Life’s a Beach: How to choose a Caribbean Island that’s right for you

Life’s a Beach: How to choose a Caribbean Island that’s right for you – words Alan Woods

The death of Fidel Castro drew a symbolic end to an era of isolationist Cuba. The Caribbean island, less than 100 miles from American soil but a world away politically, is opening up to foreign businesses, foreign investment and foreign citizens.

There’s concern that Cuba could struggle to retain its unique charm during this influx of investment. However, other Caribbean countries have proved that it is possible to be both open and forward-thinking, while retaining natural beauty and remaining unspoilt.

The Caribbean has benefitted greatly from foreign investment and tourism. Travel & Tourism is directly responsible for 4.2% of all jobs and is expected to be worth $76.2bn to the Caribbean economy by 2026.

Foreign visitors have benefitted too, both from the warmth of the weather and the local people, and the potential to thrive in an emerging economy. Whether you’re trying to choose a Caribbean Island for a luxurious destination to relax and unwind, or are searching for a potentially lucrative market to expand your business venture, here are a few islands that could be right for you:


Consider the economic potential of Grenada

Known as the “spice island” of the Caribbean, Grenada is one of the most uniquely beautiful places on the planet. Here, the untouched beauty of luscious rainforests and colourful marine life meets the warmth of a vibrant community and the intrigue of heritage.

The country’s rapidly growing economy has seen its focus shift from agriculture to tourism, with the island attracting more holidaymakers each year. Unlike many other Caribbean islands that have fallen prey to uncurbed development, the Grenadian government is embracing ecotourism as a way of growing economically while preserving the country’s natural wonders.

However, it’s investors that should be seriously considering the potential of Grenada. Much of the country’s economic expansion is due to foreign direct investment, with many investors keen to benefit from the country’s surging popularity with holidaymakers.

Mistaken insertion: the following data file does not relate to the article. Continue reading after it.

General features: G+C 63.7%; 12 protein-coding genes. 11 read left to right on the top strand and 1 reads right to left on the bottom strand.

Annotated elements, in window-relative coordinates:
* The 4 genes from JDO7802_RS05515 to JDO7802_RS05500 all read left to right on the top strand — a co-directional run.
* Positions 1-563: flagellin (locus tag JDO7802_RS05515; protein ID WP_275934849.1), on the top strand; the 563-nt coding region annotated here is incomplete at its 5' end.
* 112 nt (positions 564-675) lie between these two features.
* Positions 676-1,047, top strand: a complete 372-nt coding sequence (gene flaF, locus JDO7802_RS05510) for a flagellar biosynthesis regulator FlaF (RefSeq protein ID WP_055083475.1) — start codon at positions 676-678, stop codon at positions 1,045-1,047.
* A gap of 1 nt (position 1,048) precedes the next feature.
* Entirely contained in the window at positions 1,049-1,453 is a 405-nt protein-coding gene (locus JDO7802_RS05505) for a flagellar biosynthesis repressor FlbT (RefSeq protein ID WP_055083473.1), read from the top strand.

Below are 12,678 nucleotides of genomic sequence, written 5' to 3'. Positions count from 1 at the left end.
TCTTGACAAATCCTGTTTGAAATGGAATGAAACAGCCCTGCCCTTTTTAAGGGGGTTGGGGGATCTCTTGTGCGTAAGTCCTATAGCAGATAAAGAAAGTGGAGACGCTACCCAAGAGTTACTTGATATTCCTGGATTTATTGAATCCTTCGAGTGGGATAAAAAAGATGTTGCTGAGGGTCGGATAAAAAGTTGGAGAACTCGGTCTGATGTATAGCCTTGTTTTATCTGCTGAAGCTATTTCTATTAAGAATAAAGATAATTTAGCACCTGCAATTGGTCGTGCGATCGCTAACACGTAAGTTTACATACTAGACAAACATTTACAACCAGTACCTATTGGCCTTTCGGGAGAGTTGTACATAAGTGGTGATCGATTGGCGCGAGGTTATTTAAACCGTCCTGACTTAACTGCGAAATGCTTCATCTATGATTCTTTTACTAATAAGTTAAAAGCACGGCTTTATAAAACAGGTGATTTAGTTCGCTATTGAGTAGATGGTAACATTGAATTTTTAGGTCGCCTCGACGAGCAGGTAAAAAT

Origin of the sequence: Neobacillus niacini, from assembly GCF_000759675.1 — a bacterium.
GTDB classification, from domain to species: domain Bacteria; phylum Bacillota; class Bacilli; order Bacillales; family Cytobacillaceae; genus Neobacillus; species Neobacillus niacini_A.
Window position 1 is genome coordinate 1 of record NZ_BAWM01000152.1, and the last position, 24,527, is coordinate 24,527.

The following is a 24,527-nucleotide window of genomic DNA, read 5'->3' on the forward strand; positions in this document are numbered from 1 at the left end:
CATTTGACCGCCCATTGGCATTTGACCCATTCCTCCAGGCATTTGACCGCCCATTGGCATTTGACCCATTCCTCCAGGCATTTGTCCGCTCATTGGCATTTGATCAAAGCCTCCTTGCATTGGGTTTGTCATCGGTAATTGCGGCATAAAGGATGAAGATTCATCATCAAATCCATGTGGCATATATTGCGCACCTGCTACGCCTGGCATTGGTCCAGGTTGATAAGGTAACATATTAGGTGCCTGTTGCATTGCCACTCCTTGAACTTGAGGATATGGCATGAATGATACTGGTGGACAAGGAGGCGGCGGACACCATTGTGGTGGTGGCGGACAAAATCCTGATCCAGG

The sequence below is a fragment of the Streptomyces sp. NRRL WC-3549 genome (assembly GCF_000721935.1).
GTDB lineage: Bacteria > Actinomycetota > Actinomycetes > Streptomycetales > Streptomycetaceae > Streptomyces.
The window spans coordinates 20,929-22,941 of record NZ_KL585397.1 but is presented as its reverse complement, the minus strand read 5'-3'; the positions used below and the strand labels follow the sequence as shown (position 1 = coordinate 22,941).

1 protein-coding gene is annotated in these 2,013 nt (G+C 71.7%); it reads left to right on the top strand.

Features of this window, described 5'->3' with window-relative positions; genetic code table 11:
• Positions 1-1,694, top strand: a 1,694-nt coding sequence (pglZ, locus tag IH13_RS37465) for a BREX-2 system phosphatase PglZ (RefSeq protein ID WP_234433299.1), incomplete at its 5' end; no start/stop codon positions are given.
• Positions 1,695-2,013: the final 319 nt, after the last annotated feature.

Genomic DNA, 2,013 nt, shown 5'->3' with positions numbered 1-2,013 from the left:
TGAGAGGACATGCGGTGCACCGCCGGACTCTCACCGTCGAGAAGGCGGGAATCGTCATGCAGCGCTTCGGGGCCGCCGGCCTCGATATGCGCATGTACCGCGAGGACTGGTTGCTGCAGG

Investors can gain citizenship in Grenada through its National Transformation Fund, which is designed to support the growth of the nation’s economy, or by contributing to approved real estate projects. Gaining citizenship in an emerging economy like Grenada opens new opportunities for investment with potentially lucrative rewards.


Live the American dream in Puerto Rico

Puerto Rico is actually part of the United States having been a US overseas territory since 1898, yet it remains so quintessentially Caribbean. It’s an eclectic mix of Hispanic and American culture. Big beach resorts and huge casinos mix with roadside ‘lechoneras’ and local bars. The mix somehow works.

San Juan, the city itself immortalised by the American writer Hunter S Thompson’s novel ‘The Rum Diary’, still embodies the American dream. Old San Juan, the oldest part of the city and a sprawling colonial throw-back, is one of the great highlights of the region.

The collection of islands that make up Puerto Rico are easily accessible and tourists that come will enjoy the luxurious hotels, glorious weather and infamous San Juan nights.


Spend your twilight years ‘liming’ in Trinidad

According to the UK Office for National Statistics, the average life expectancy for men aged 65 is 18.5 years, while women can expect to live for 20.9 more years once they reach the same age. This leaves plenty of time during retirement to realise dreams unattainable in the past.

Take, for instance, leaving everything behind and heading off one final adventure in the Caribbean. Trinidad, one part of a twin-island nation, is one of the most diverse islands in the Caribbean and is the ideal place to move to in retirement. It’s rich colonial history and carnival atmosphere provide plenty of interest, while it’s verdant rainforests and mangrove swamps are an oasis for wildlife lovers.

But it’s Trinidad’s national tradition, liming, that should really attract recent retirees. What is liming you ask? As described by Thomas Hylland Eriksen, it is simply the art of doing nothing. The phenomenon encompasses any leisure activity entailing the sharing of good food, drink, conversation and laughter. All around the country, you’ll find locals ‘liming’ in rum shacks, on the beach and in parks. After finishing a long and arduous career, the laid-back vibe and carefree attitude of Trinidad might be just what the doctor ordered.

Life’s a Beach: How to choose a Caribbean Island that’s right for you – words Alan Woods


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